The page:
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SportsBiz: Sports and the Modern Fan

Technological, economic and behavioral trends that are affecting teams, leagues and fans


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The sports business is a-changing, sports fan. Consulting firm Deloitte just published its annual industry trends report, and as usual, it’s chock-a-block with solid stuff about the technological, economic and behavioral trends that are affecting teams, leagues and fans. Here’s a summary of what Deloitte sees happening globally in the sports marketplace, along with some hometown takes about how these same forces are making their way into the Colorado sports world. 

ANALYZE THIS: Deloitte sees big-data analytics as a revolutionary force in sports, affecting everything from the way fans are targeted for ticket and merchandising sales to the way defenders station themselves on the field.

HOMETOWN TAKE: Under General Manager Jeff Bridich, the Rockies have taken the analytics plunge, moving from a “show-me” posture to an all-in embrace. A 2015 analysis by ESPN The Magazine declared the Rockies and five other Major League Baseball teams to be “skeptics,” that hadn’t kept up with category leaders like the Red Sox and Cubs. Since, the team has joined the realm of believers, led by predictive analytics expert Trevor Patch. He oversees a team that pores over data compiled from odd-sounding statistical databases like Trackman, PITCH f/x, HIT f/x and Statcast. One tangible example of their work: The Rockies frequently employ defensive shifts that station defenders in non-traditional spots to take advantage of hitter tendencies.

OPTIMIZING GAME DAY: Almost everybody’s got a high-definition TV set, a comfortable couch and a speed-dial listing for the nearest hot wings delivery joint. That makes it harder than ever to get fans to the stadium for in-person game day experiences. Deloitte points out a grab-bag of stadium improvements hasn’t done much to bring fans in:

“The short-term success of those now fairly commonplace ventures — technological in-stadium enhancements, visitor loyalty programs and experiential personalization — has varied, and long-term effectiveness is, in many ways, yet to be determined,” Deloitte points out.

HOMETOWN TAKE: When we visited with Denver Broncos President Joe Ellis last September, he said he worries more than ever about electronic media sapping the allure from live game attendance. For our money, stadium venue improvements like better Wi-Fi connectivity and themed restaurants like Coors Field’s Rooftop only go so far. Instead, why not do what the Atlanta Falcons did last year: Reduce the cost of a hot dog or a soda to $2.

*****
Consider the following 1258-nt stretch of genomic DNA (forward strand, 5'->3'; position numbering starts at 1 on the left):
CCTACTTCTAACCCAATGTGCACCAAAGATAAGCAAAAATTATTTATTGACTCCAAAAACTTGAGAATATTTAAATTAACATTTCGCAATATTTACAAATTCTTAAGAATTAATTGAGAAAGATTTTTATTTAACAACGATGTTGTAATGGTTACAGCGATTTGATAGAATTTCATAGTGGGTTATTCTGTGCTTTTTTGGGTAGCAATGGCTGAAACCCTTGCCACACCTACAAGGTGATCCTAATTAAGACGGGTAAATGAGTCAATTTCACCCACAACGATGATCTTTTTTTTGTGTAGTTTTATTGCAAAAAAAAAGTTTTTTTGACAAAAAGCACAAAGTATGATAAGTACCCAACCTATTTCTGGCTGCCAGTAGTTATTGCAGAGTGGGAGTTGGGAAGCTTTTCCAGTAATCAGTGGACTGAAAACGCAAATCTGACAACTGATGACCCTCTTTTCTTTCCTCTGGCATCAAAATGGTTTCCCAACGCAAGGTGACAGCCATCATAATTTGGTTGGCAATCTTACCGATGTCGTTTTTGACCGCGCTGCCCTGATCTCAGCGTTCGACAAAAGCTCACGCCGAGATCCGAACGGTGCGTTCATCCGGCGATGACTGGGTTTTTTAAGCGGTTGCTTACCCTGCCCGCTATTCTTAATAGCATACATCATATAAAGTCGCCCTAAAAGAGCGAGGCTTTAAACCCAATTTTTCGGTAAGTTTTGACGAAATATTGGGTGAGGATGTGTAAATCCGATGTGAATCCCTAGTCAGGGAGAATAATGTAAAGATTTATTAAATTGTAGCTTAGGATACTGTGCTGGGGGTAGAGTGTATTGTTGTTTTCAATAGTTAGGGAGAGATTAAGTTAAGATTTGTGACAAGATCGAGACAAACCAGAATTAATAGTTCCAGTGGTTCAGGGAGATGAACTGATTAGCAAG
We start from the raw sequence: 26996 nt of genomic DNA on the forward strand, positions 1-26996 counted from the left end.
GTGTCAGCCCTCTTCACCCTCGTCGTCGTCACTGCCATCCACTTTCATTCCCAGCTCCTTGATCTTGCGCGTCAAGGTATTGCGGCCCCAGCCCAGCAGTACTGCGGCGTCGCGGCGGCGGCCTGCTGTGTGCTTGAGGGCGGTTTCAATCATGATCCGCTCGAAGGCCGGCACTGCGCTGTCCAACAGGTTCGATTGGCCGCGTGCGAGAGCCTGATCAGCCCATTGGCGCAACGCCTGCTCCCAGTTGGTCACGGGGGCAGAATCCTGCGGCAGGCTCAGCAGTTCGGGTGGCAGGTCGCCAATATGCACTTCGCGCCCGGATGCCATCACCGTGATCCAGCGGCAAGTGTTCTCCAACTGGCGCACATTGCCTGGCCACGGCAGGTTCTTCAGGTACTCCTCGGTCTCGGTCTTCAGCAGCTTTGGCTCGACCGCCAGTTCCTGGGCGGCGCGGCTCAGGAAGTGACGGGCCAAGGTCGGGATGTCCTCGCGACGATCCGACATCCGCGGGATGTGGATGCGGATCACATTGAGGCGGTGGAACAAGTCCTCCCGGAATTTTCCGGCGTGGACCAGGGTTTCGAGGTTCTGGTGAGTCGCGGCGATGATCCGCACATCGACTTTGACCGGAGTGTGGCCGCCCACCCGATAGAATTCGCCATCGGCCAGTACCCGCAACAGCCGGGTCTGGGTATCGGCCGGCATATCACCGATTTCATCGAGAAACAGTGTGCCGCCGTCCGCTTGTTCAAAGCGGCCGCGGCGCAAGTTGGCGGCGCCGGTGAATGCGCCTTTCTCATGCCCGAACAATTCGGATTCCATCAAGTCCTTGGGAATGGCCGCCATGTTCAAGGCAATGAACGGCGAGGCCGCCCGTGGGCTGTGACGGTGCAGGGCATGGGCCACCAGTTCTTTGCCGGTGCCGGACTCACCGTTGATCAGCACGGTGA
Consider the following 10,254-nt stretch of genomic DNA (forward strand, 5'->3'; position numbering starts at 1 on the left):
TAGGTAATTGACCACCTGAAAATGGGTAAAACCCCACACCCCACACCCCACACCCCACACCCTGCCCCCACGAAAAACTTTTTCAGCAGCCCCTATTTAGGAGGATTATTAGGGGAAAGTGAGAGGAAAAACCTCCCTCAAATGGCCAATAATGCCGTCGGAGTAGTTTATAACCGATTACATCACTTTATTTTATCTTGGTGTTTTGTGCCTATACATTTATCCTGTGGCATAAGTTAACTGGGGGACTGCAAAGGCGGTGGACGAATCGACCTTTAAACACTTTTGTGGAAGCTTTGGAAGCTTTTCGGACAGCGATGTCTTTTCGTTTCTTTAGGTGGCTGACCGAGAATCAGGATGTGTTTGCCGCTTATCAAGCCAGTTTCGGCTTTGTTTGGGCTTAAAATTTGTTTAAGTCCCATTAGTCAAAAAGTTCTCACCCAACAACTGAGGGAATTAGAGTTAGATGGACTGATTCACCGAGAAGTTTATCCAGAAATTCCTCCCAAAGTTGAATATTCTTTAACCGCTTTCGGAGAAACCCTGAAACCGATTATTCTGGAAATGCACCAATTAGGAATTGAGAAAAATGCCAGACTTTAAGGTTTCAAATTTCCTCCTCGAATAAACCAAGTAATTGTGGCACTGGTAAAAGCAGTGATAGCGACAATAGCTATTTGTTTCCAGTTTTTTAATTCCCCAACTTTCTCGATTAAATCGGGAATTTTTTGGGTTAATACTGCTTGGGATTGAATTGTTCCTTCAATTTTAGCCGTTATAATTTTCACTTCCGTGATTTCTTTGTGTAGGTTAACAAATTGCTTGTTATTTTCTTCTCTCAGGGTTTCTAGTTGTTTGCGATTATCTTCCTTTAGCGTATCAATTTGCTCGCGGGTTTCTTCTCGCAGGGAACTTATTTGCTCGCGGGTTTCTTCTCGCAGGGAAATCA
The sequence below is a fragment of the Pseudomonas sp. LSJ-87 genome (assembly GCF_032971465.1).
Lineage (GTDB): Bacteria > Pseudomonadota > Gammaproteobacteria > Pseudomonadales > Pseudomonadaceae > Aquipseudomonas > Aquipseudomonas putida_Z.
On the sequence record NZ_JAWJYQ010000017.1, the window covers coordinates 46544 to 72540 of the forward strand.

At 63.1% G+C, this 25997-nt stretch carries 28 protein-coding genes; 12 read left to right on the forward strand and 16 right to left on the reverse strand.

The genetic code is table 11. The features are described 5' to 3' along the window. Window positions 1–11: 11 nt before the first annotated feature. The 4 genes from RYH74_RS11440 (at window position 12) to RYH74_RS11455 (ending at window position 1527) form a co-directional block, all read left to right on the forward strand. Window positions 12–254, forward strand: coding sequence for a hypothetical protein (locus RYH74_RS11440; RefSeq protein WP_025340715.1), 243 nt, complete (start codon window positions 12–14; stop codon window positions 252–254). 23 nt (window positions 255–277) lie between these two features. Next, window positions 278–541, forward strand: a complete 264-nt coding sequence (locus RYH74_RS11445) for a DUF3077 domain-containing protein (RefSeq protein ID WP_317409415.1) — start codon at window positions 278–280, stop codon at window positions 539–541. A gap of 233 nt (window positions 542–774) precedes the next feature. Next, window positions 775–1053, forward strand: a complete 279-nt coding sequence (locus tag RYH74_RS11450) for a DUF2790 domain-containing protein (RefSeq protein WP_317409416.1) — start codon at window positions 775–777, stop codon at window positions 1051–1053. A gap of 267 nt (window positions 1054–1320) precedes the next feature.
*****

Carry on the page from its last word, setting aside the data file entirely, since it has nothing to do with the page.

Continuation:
MEDIA DISRUPTION: Starting this NFL season, Amazon – the company that delivers everything from vacuum cleaner bags to TV sets – will televise NFL games on Thursday nights. That’s a clear indication we’re not in Kansas anymore, sports-media wise. As Deloitte points out, acceleration in alternative destinations for sports watching is threatening the old TV guard and giving teams and leagues reason to believe there’s a new generation of viewers and monetizable moments waiting to be captured.

HOMETOWN TAKE: The Rockies were part of a sports TV first on May 19, when a road game against the Cincinnati Reds inaugurated Facebook’s live coverage of MLB games. On the auto-racing circuit, Centennial-based Liberty Media Group acquired the Formula One racing business in January, giving John Malone’s company control of a sports content creator that hopes to gain value by parceling out rights across a growing digital media ecosystem. On a broader front, Colorado’s dominant cable company Comcast, along with the Littleton-based satellite TV rival Dish Network, have felt the same cord-cutting sting that has humbled cable networks like ESPN on a national level. The pay-TV industry overall is losing more subscribers than newer online alternatives are adding, meaning TV networks like ESPN reach fewer households than they used to.

ALTERING REALITY: The onset of virtual-reality technology, along with its cousin known as augmented reality (think Pokémon Go), have the potential to further disengage fans from the stadium experience as consumers become enraptured by immersive media experiences. But Deloitte sees promise in the sports arena, especially for augmented reality applications. “AR apps could customize venue signage for each user, tell fans where a friend is sitting, or overlay stats on players in a game.”

HOMETOWN TAKE: Not much to report on the local scene just yet. When virtual reality lets us pre-determine the outcome of an Avalanche shot-on-goal and then watch it happen before our eyes, we might be in.

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Stewart Schley

Stewart Schley writes about sports, media and technology from Denver. Read this and Schley’s past columns on the Web at cobizmag.com and email him at stewart@stewartschley.com

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